Here is a short list of prepositions to get you started: above, below, in, out, on, off, in front of, behind, beside/next to, around, across, after, before, between, following, toward, away from. Now, you can't possibly depict every single preposition. However, it will give your child a visual to remember a good number of them!
I wrote the prepositions that are being depicted on the back of my preposition house. I tried to write them in the general area of where the ladybug was in order to help identify which was which.
Also, I have mine on two pieces of paper so that I could cut the door open and have a ladybug "inside" the preposition house. I then laminated it in order to make it last longer.
My dad sent me the link to an interesting article this morning. I thought I would share with you since it fits for our "milestone monday" topic. The article is based on the idea that there are 25 words that your child "must have" by the age of 2. Their preliminary research is showing that kids who do not have these 25 words (you can have more, but this list is the minimum) are considered "late talkers". It's an interesting checklist for you if you have a child around the age of 2. I know I'll be keeping this list in the back of my mind as Timothy turns 2 this year!Click here to the see the article.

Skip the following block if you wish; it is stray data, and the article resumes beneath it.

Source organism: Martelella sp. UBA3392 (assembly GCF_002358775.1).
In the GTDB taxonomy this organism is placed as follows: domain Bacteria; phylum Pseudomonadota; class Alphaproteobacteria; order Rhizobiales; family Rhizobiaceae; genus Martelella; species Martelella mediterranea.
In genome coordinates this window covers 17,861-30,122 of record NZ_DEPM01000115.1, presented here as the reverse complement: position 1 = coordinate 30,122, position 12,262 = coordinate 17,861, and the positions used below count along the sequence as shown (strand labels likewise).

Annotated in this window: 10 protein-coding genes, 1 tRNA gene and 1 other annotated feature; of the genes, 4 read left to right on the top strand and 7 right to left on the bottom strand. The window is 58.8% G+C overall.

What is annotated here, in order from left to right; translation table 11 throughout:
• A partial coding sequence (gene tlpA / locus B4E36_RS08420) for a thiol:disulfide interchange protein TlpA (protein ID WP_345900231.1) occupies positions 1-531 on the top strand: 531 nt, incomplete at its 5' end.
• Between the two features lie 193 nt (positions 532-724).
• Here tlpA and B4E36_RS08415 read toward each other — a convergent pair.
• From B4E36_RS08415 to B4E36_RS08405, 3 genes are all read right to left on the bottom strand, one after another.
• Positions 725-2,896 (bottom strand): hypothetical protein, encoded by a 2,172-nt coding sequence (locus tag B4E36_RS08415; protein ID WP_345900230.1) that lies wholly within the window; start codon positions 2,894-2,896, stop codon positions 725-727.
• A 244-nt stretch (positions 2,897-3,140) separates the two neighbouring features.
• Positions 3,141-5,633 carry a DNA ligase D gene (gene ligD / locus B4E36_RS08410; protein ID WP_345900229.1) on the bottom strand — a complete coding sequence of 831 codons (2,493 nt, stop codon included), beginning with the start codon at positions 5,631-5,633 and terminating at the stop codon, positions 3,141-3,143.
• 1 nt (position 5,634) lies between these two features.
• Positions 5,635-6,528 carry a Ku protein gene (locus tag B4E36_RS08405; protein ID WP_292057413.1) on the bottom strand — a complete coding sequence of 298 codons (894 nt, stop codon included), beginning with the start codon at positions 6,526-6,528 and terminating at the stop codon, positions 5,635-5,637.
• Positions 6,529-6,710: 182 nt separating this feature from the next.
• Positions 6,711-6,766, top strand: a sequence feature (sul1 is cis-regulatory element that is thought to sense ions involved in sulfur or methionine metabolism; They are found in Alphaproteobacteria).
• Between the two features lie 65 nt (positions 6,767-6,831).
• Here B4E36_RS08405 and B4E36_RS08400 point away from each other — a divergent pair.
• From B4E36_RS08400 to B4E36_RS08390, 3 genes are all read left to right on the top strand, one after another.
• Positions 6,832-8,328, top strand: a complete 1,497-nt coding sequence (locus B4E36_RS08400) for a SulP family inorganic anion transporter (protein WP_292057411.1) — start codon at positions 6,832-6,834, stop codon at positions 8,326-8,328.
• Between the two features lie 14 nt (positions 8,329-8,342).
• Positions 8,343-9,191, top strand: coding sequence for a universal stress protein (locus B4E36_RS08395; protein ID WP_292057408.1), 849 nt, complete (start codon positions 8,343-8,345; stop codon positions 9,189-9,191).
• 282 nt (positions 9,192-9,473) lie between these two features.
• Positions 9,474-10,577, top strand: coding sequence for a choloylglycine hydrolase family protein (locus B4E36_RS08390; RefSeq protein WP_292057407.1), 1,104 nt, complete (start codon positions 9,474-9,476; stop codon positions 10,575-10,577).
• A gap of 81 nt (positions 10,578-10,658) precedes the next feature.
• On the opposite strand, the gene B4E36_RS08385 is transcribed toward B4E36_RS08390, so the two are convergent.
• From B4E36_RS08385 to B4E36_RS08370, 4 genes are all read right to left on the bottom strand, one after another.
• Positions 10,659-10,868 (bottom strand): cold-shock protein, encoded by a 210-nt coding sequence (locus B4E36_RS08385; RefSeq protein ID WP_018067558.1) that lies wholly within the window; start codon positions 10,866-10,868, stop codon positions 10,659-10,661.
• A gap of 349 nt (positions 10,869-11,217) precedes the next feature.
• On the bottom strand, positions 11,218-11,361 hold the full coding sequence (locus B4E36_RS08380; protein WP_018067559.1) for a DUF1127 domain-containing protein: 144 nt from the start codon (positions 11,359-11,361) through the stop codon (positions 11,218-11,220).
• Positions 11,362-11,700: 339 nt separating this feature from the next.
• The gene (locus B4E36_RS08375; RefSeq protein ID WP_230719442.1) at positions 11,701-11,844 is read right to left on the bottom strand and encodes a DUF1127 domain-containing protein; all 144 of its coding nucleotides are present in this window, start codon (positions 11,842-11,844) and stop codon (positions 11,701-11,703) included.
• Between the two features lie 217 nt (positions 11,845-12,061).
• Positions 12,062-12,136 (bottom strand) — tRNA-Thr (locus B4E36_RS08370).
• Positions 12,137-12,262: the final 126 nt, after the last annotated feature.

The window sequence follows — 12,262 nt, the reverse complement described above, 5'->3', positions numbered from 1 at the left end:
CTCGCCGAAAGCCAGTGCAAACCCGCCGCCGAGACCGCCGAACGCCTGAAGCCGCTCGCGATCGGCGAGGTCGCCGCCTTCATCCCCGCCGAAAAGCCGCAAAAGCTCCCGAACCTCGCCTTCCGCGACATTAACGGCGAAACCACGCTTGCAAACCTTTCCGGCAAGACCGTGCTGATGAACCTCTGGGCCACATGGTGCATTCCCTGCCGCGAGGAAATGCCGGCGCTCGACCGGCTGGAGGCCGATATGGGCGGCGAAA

A friend of mine posed the question, "how do you teach your child sign language?" I looked back at past blog posts thinking, "surely I have blogged about this before since I'm a former deaf education major and a speech language pathologist who, in general terms, supports to use of sign language with young children." I was shocked to find that the only blog post was from August 26
and was about a sign language app! How did I forget to blog about this? Here is a short "tutorial" on how to teach sign language to your children who are pre-talkers or fall in the early language category.
I always think that it is easiest to start signing at snack time. Whatever time you choose, you want to make sure that there is a reward that the child will want to use signs in order to receive, you are not stressed or busy, and there are minimal distractions. For me, snack time fills those requirements. We are usually in the kitchen without a lot of noise or toys, Timothy loves snacks, and it's usually at a time when we are not busy and I'm devoted to him. The other benefit of snack time is that the "reward" of the snack naturally disappears when your child eats it, which means he/she must sign again to get more of the reward!